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Edwin Arlington Robinson - Supremacy

There is a drear and lonely tract of hell 
From all the common gloom removed afar: 
A flat, sad land it is, where shadows are, 
Whose lorn estate my verse may never tell. 
I walked among them and I knew them well: 
Men I had slandered on life's little star 
For churls and sluggards; and I knew the scar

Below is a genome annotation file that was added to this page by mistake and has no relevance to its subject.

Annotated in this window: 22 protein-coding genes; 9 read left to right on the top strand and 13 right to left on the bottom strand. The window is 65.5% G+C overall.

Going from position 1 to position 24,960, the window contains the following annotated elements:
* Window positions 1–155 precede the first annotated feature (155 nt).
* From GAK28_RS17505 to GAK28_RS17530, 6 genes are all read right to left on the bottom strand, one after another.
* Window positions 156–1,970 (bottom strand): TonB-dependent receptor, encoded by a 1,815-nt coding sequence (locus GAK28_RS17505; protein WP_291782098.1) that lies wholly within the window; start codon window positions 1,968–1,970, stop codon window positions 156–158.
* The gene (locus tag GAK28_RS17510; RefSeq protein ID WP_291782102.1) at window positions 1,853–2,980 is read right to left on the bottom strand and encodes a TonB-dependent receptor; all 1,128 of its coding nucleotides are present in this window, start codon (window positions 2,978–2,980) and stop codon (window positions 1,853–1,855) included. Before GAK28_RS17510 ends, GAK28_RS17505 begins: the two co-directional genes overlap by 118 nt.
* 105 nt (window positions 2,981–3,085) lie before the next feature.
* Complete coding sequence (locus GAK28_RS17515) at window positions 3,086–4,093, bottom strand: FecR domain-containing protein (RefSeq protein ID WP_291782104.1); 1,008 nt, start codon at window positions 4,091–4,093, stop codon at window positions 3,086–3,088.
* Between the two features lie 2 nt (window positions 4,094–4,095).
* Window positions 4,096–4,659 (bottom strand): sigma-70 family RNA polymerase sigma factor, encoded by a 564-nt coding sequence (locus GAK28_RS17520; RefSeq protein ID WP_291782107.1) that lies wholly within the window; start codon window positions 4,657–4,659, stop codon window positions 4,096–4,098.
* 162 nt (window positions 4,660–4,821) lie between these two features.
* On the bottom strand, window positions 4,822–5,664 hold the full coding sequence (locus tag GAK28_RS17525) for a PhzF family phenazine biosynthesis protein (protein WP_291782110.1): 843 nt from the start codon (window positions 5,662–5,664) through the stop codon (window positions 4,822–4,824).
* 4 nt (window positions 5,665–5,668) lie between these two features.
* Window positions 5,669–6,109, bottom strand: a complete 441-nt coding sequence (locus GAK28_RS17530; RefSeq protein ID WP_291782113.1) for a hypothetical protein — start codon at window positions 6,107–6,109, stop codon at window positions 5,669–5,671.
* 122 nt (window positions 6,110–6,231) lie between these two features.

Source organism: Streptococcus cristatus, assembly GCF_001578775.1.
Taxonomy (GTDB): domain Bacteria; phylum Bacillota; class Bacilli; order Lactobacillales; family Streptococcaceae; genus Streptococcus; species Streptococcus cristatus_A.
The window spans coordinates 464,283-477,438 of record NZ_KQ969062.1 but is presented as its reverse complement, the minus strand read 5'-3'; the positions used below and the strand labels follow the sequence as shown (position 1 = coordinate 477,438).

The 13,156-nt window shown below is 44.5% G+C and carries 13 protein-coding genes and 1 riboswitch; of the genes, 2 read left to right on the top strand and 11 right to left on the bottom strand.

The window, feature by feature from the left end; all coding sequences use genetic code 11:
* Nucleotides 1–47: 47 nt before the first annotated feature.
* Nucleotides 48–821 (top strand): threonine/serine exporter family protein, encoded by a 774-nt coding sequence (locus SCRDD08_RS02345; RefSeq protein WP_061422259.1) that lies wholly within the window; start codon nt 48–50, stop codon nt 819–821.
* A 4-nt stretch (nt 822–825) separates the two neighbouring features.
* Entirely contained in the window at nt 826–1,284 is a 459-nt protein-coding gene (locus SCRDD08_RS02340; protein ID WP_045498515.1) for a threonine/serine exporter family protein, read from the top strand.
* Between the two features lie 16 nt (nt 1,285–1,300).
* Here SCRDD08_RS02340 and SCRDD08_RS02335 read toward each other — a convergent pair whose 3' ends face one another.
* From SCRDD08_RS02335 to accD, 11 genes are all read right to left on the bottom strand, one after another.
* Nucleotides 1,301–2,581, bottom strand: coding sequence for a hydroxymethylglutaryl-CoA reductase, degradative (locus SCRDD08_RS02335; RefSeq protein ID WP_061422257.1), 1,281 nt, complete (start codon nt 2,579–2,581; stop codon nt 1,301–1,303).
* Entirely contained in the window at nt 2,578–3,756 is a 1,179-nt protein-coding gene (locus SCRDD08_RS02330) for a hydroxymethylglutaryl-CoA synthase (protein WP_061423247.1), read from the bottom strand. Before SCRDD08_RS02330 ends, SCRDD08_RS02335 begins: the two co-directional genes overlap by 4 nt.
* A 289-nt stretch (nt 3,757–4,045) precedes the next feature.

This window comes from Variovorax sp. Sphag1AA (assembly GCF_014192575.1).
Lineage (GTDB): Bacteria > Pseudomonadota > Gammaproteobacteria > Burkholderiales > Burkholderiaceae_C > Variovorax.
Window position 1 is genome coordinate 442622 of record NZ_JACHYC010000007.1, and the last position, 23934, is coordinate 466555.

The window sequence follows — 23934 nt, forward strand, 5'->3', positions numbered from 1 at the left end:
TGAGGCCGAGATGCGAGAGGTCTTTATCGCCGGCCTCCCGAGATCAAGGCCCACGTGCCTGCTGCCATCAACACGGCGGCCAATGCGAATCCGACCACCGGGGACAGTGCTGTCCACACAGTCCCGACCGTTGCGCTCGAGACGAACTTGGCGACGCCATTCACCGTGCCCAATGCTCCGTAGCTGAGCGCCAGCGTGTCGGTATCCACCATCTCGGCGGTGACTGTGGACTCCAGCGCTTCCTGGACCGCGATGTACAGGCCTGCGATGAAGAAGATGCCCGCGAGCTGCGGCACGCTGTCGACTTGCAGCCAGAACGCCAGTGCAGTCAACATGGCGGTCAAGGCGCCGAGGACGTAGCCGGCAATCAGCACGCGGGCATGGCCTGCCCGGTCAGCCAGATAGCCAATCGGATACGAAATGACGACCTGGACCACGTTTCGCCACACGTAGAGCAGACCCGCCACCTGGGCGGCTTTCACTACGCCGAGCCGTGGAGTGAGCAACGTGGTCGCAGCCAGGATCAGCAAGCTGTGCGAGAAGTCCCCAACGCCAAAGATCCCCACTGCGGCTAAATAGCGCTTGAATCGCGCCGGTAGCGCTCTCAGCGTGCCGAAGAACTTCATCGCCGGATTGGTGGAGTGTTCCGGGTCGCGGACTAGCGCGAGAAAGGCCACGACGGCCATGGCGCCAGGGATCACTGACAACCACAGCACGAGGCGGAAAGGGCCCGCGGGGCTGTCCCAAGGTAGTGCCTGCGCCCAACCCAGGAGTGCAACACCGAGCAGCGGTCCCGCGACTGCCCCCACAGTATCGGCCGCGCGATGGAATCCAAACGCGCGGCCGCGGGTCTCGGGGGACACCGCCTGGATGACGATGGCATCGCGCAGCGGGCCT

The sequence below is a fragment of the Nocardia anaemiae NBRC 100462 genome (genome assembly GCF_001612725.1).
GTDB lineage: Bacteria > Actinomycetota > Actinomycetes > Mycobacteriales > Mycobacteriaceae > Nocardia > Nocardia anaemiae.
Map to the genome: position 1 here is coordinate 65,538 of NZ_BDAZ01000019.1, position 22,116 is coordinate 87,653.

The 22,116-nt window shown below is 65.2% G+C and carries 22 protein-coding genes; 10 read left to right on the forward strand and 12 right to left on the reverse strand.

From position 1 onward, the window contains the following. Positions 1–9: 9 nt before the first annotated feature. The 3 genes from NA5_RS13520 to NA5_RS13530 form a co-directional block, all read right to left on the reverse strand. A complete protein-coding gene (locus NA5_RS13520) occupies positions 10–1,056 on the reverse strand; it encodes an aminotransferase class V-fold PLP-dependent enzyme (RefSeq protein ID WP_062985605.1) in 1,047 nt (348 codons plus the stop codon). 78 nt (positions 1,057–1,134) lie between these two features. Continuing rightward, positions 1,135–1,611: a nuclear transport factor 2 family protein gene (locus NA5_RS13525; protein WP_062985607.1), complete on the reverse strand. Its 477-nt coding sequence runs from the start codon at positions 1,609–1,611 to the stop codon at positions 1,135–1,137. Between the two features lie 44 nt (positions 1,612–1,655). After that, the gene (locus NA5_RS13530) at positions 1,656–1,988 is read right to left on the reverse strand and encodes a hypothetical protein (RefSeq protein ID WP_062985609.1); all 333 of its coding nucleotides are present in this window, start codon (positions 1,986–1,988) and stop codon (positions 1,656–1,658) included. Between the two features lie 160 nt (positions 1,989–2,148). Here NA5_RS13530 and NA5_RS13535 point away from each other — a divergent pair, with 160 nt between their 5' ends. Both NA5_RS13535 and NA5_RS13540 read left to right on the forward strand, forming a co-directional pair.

Upon their brows of woe ineffable. 

But as I went majestic on my way, 
Into the dark they vanished, one by one, 
Till, with a shaft of God's eternal day, 
The dream of all my glory was undone,-- 
And, with a fool's importunate dismay, 
I heard the dead men singing in the sun.

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Supremacy - Comments and Information

Poet: Edwin Arlington Robinson
Poem: Supremacy
Poem of the Day: Oct 6 2000
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